Hospitality: the art of eating together

Hospitality is the act of generously providing care and kindness to whoever is in need. And the serving of food is one of the most hospitable acts.

By Jeremy Ryland


Thursday 13 September is 'R U OK? Day'. This is a day to reach out to your mates to check that they are OK – something you should do often. And listen!


Last week we published the results of a survey by RU OK? into hospitality workers- 'RU OK? encourages hospitality industry to look out for each other, which shows that we need to make time to talk to one another. Gault&Millau supports the work of RU OK? and other groups that support hospitality workers.


It’s a funny thing that hospitality workers need such encouragement. After all, we work in hospitality - the business of getting people together. Hospitality is the act of generously providing care and kindness to whoever is in need. And the serving of food is one of the most hospitable acts.


Food is more than just fuel: it is a social experience, one of the simple pleasures of life. The sharing of food is an important human interaction. It is often symbolic, more often a sacrifice and always a symbol of acceptance. We discuss business over a meal. Feasts cement agreements, treaties and alliances. We patch up quarrels with a shared meal. We join together with family and friends to share good times with food and drink. We meet new people over dinner. We seek to woo a lover with a special dinner. We have feasts for birthdays, weddings, religious ceremonies, cultural ceremonies and even funerals. In contrast, a solitary meal is often a punishment – being made to eat by oneself in a corner of the room or being made to eat in silence, implicitly excludes the individual from the social group.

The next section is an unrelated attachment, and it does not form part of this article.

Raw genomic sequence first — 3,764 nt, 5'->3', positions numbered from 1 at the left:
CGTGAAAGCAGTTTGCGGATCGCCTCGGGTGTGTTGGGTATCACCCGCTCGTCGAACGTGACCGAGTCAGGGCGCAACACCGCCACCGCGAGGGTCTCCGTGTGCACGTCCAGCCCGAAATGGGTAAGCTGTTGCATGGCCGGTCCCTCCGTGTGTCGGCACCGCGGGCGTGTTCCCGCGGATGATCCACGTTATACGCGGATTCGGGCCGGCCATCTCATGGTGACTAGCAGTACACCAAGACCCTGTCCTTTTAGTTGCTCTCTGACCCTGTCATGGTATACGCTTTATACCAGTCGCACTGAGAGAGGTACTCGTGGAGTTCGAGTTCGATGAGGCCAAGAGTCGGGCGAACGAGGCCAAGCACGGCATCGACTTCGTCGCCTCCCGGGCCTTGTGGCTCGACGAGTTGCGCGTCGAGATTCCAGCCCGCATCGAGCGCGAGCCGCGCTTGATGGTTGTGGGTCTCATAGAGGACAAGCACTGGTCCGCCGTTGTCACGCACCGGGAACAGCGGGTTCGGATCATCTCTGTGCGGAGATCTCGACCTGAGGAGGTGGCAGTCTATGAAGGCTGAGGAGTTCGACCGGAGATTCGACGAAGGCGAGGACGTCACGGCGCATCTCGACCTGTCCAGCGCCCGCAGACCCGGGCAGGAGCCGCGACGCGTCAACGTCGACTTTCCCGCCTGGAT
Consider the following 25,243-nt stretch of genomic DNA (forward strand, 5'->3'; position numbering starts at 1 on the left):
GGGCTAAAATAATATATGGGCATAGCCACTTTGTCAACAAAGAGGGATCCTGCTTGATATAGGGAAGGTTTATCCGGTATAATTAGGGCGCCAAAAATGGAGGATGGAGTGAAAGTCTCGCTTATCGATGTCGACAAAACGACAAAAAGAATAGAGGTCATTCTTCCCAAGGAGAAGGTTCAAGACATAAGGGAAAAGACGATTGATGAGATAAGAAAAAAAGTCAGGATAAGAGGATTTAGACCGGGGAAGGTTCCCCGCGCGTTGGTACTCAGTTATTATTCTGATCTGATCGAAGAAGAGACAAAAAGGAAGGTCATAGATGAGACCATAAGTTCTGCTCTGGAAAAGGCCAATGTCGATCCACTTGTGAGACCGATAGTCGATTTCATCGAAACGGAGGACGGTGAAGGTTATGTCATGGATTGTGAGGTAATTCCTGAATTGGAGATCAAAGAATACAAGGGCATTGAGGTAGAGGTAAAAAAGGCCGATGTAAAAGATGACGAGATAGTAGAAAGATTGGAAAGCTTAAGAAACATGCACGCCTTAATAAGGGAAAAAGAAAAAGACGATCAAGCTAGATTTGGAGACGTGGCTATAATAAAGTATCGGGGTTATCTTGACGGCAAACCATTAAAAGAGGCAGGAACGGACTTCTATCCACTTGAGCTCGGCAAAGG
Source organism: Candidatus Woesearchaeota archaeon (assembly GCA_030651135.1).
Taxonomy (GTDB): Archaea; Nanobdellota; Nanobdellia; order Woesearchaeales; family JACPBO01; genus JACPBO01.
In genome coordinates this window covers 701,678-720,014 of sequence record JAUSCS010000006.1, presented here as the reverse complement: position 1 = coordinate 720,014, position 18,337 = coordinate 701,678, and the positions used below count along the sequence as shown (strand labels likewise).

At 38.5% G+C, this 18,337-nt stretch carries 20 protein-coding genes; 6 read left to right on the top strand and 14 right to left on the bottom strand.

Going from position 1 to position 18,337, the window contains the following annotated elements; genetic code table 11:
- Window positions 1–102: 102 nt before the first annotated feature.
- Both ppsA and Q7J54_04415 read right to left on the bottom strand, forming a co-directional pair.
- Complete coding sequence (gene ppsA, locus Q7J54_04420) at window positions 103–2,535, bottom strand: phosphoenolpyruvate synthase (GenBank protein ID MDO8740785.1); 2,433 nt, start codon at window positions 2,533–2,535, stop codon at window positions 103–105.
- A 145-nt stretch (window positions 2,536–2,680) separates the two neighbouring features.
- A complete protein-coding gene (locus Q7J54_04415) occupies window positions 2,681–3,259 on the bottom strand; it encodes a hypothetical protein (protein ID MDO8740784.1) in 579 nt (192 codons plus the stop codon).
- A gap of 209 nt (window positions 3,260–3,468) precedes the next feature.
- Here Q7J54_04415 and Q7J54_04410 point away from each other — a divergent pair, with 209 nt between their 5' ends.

Good food brings people together. Eating together is an enjoyable social experience which we should encourage. It is important to relax and share time with family and friends. The power of the kitchen table should not be underestimated. Countries with strong food cultures also have strong family ties. For example, in Italy, la famiglia (the family) comes first and forms a social network that shields its members from the rougher realities of life. In Italy, 30 per cent of people find employment through parents and siblings. In the big cities, 20 per cent of adult people see their mother daily; 40 per cent in smaller towns.


In Australia, the demise of the family meal is symptomatic of the fragmentation of the greater family unit. Regular family meals are a traditional way of teaching our children the importance of sharing, of communication and of good manners. It is a time when we can help our children and teach them life skills and listen to their concerns and joys.


Patterns of daily life have been changed dramatically by urbanisation, industrialisation and globalisation. People are eating out more because “fast food” and convenience foods have changed the way we prepare meals, all of which put pressure on the shared family meal.


Unfortunately, due to the pressures of modern daily life, families are spending less time together, less time talking; the television, computer and other screens have replaced the dining table as the centre of family life. Today we spend on average 10 hours a day looking at a screen and less than two hours talking face to face. It is important that families make the time to share a meal and enjoy the simple pleasure of each other’s company.


Bringing the family together for a regular sit down meal is an important way to teach, socialise and relieve tension. Over a meal, we can discuss things and air our differences without resorting to violence and we can teach our children life skills. And the same thing applies to our work groups, friends and colleagues. Food is about sharing and getting together. When people get together to eat – or even over a coffee – they talk. And a conversation can change people’s lives!


Let’s encourage people to get together. Start a conversation and LISTEN. It is important to provide a safe place for people to share their fears and anxieties as well as their stories and good times. Listen. Don’t judge. Don’t problem solve. Some issues are hard, but mental health, which affects one in three of us, can be managed. Normalising the conversation is vital – it’s no different to any other medical issue like a broken arm.


Bring people together over a meal. Sit down. Relax. Eat slowly. Talk. Listen. Ask your friends, family and colleagues – are you OK? And remember,  it’s OK not to be!


Take time to watch this YouTube video from Canada – enjoy #EatTogether